The Guardian, an absolute garbage publication, which I’m convinced only employs people who despise white people, have come out praising the existence of the worlds first non-white only modelling agency. Apparently, this agency is a “true celebration of diversity”, and we all know that diversity is the best thing in the world for reasons so obvious and self-evident, that nobody ever actually says what those reasons are. We all just know and accept the vast benefits of diversity without question. Also, we all know that diversity doesn’t include white people. White people are boring and uninteresting. Why would anyone need white people for diversity, when every other demographic provides enough of it?
From The Guardian
Looking at the models on Lorde Inc’s website, the first thing that strikes you is that these people are, to put it in Zoolander’s words, really, really good looking.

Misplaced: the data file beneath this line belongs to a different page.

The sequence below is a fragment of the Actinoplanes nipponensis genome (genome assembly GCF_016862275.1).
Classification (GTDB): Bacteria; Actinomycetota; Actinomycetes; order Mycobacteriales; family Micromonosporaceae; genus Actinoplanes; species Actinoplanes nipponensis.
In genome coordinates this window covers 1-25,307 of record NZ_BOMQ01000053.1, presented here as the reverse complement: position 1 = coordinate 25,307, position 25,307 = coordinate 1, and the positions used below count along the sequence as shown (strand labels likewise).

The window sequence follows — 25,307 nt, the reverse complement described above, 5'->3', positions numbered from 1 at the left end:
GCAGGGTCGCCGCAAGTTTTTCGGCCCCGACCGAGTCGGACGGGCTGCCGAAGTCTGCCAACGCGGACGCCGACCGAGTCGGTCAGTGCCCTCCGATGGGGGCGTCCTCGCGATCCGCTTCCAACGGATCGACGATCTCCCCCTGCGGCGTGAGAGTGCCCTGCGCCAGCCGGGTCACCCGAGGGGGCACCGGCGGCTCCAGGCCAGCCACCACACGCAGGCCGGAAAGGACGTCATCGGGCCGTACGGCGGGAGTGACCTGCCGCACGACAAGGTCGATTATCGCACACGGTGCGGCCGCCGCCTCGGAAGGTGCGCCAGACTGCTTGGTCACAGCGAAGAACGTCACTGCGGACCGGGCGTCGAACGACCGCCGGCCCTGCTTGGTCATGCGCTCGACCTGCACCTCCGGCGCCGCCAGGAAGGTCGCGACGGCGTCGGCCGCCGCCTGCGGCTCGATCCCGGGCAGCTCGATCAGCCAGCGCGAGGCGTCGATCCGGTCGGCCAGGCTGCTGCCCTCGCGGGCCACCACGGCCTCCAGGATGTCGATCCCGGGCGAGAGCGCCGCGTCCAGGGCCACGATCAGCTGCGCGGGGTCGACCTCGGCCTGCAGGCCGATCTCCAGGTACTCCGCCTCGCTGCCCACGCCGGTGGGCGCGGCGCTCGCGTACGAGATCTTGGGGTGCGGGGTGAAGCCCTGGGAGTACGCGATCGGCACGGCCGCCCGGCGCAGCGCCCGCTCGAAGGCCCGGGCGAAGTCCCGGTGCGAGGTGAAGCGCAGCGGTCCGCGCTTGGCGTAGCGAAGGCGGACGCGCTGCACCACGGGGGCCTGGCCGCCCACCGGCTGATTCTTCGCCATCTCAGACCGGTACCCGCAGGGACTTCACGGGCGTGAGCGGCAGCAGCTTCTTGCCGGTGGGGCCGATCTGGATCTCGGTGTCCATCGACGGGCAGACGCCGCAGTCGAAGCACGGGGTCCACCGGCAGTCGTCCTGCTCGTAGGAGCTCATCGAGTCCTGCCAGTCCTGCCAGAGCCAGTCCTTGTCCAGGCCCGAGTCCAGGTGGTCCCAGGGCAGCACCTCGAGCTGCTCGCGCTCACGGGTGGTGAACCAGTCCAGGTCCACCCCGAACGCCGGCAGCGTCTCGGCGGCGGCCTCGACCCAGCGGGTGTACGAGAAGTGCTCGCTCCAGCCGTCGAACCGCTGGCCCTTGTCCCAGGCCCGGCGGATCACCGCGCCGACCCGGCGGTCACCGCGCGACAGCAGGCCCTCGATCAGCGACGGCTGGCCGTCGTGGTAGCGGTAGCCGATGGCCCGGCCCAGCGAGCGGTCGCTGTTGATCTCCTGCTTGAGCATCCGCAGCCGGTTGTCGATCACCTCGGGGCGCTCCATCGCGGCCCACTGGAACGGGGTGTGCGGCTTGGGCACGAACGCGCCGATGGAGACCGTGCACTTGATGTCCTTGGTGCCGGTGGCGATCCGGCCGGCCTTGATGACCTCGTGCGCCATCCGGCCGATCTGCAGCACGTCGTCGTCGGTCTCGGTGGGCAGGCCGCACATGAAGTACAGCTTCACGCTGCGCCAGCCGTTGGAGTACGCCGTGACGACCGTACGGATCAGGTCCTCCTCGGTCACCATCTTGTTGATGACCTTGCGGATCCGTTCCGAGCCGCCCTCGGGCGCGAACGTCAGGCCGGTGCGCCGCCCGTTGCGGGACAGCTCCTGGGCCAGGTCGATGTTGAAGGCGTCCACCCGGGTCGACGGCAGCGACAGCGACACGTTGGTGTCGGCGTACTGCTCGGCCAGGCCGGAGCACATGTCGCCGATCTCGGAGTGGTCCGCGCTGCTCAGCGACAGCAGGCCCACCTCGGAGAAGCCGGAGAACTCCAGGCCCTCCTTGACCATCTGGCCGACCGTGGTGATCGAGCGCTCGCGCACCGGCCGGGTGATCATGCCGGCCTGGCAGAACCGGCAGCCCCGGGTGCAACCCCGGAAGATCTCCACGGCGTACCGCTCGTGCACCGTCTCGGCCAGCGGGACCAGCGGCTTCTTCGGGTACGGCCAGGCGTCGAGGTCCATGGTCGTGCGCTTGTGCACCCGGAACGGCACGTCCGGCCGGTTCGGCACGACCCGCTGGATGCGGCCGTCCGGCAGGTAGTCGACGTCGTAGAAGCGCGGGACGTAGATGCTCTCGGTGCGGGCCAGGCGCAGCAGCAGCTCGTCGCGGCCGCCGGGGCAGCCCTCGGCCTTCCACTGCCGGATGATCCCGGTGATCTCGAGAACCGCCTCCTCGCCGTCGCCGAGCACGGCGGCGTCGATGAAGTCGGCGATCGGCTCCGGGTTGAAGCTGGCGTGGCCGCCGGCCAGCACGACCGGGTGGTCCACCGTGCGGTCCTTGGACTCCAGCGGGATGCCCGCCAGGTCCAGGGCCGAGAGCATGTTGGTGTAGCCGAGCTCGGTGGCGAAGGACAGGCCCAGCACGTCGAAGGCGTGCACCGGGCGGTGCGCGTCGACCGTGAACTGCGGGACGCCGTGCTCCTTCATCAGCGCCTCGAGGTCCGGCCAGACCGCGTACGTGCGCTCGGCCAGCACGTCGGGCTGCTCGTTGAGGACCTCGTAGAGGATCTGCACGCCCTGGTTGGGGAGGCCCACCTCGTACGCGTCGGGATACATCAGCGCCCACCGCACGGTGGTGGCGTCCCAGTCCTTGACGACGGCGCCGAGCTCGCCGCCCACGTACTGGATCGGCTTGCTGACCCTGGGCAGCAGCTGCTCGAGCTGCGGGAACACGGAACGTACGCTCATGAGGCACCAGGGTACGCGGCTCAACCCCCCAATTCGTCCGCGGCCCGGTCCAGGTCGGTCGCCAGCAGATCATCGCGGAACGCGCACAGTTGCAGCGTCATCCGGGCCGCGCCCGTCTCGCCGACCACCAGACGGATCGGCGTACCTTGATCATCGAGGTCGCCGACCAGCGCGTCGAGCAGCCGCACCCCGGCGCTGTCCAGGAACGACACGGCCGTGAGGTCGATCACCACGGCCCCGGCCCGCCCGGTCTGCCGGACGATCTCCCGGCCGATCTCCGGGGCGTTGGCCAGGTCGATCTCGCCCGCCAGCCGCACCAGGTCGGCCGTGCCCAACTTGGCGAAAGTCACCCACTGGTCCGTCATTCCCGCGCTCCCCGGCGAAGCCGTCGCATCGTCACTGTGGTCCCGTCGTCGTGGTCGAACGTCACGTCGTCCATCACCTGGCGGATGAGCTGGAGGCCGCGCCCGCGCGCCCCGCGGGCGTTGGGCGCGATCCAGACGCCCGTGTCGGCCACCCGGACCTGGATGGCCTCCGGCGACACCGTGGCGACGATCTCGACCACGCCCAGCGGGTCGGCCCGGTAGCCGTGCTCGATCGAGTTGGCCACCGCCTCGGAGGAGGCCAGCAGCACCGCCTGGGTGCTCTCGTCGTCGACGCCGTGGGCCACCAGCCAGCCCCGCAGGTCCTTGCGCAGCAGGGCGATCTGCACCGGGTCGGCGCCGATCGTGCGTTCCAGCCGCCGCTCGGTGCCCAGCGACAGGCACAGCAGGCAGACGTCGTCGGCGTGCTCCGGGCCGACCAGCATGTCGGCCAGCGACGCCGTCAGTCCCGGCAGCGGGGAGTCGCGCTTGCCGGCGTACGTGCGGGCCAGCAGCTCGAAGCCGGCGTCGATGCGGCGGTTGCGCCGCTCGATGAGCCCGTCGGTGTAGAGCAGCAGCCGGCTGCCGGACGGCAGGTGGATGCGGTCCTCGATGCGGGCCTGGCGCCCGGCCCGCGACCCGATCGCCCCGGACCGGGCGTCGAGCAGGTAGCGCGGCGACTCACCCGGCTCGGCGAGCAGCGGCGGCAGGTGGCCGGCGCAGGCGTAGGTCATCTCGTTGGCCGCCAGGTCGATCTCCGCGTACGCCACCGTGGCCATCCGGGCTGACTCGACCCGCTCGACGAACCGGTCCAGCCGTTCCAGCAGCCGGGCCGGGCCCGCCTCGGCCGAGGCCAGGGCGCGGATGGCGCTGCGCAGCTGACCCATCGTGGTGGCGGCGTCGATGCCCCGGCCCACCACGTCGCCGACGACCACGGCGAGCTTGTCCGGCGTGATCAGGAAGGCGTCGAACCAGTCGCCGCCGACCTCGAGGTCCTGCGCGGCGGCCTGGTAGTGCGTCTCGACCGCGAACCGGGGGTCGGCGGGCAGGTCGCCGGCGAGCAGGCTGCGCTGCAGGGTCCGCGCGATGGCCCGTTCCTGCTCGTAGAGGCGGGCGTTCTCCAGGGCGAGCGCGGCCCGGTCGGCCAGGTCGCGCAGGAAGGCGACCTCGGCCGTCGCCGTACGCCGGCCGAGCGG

They just make this statement as if it’s an objective, undisputed reality. We’re all just supposed to assume that because the writer of the article says they’re good looking, it must be true. I’ve had a look at the models on the home page, and in my opinion, they aren’t particularly good looking at all. I’m not saying that I think they’re outright ugly and repulsive to look at. They’re just plain and average. None of them look like model material from what I can see, and I can’t see them looking as if they belong on a catwalk or in a catalog.
With the exception of the second girl in the second picture (tenth model overall) none of them look above average in my opinion.
Ornello has long plaits and a gap between her teeth. Mohammed is all chocolate eyes and wavy locks. And Urjii is cheekbones and expressive stare. The second thing? None of the models – about 60 in all – are white.